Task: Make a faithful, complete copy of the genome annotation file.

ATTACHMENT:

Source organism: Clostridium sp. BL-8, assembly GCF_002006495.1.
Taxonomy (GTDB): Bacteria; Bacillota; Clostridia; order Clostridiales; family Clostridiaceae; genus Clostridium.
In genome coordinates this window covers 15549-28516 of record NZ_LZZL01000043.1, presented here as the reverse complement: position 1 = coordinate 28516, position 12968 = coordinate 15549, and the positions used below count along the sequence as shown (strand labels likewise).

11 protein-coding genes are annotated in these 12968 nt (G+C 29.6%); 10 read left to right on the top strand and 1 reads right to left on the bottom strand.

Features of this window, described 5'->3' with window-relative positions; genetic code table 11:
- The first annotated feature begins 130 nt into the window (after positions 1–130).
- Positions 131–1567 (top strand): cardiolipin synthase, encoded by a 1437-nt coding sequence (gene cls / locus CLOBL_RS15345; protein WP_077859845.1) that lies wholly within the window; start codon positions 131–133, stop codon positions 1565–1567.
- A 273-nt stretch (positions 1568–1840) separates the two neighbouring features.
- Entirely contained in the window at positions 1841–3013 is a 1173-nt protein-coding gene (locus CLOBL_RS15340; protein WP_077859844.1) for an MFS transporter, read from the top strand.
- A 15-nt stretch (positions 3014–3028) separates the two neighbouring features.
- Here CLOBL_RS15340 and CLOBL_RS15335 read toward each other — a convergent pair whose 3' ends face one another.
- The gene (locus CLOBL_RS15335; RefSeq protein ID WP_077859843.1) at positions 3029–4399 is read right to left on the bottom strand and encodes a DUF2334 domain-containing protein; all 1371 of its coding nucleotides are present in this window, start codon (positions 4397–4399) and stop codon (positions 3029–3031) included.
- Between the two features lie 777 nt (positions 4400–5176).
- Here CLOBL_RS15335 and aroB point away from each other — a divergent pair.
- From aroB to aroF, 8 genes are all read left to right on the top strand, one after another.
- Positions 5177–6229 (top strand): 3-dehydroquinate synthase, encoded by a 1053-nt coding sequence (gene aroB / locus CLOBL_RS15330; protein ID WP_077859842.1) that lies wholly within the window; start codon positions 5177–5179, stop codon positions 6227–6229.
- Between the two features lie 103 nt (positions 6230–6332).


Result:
Source organism: Clostridium sp. BL-8, assembly GCF_002006495.1.
Taxonomy (GTDB): Bacteria; Bacillota; Clostridia; order Clostridiales; family Clostridiaceae; genus Clostridium.
In genome coordinates this window covers 15549-28516 of record NZ_LZZL01000043.1, presented here as the reverse complement: position 1 = coordinate 28516, position 12968 = coordinate 15549, and the positions used below count along the sequence as shown (strand labels likewise).

11 protein-coding genes are annotated in these 12968 nt (G+C 29.6%); 10 read left to right on the top strand and 1 reads right to left on the bottom strand.

Features of this window, described 5'->3' with window-relative positions; genetic code table 11:
- The first annotated feature begins 130 nt into the window (after positions 1–130).
- Positions 131–1567 (top strand): cardiolipin synthase, encoded by a 1437-nt coding sequence (gene cls / locus CLOBL_RS15345; protein WP_077859845.1) that lies wholly within the window; start codon positions 131–133, stop codon positions 1565–1567.
- A 273-nt stretch (positions 1568–1840) separates the two neighbouring features.
- Entirely contained in the window at positions 1841–3013 is a 1173-nt protein-coding gene (locus CLOBL_RS15340; protein WP_077859844.1) for an MFS transporter, read from the top strand.
- A 15-nt stretch (positions 3014–3028) separates the two neighbouring features.
- Here CLOBL_RS15340 and CLOBL_RS15335 read toward each other — a convergent pair whose 3' ends face one another.
- The gene (locus CLOBL_RS15335; RefSeq protein ID WP_077859843.1) at positions 3029–4399 is read right to left on the bottom strand and encodes a DUF2334 domain-containing protein; all 1371 of its coding nucleotides are present in this window, start codon (positions 4397–4399) and stop codon (positions 3029–3031) included.
- Between the two features lie 777 nt (positions 4400–5176).
- Here CLOBL_RS15335 and aroB point away from each other — a divergent pair.
- From aroB to aroF, 8 genes are all read left to right on the top strand, one after another.
- Positions 5177–6229 (top strand): 3-dehydroquinate synthase, encoded by a 1053-nt coding sequence (gene aroB / locus CLOBL_RS15330; protein ID WP_077859842.1) that lies wholly within the window; start codon positions 5177–5179, stop codon positions 6227–6229.
- Between the two features lie 103 nt (positions 6230–6332).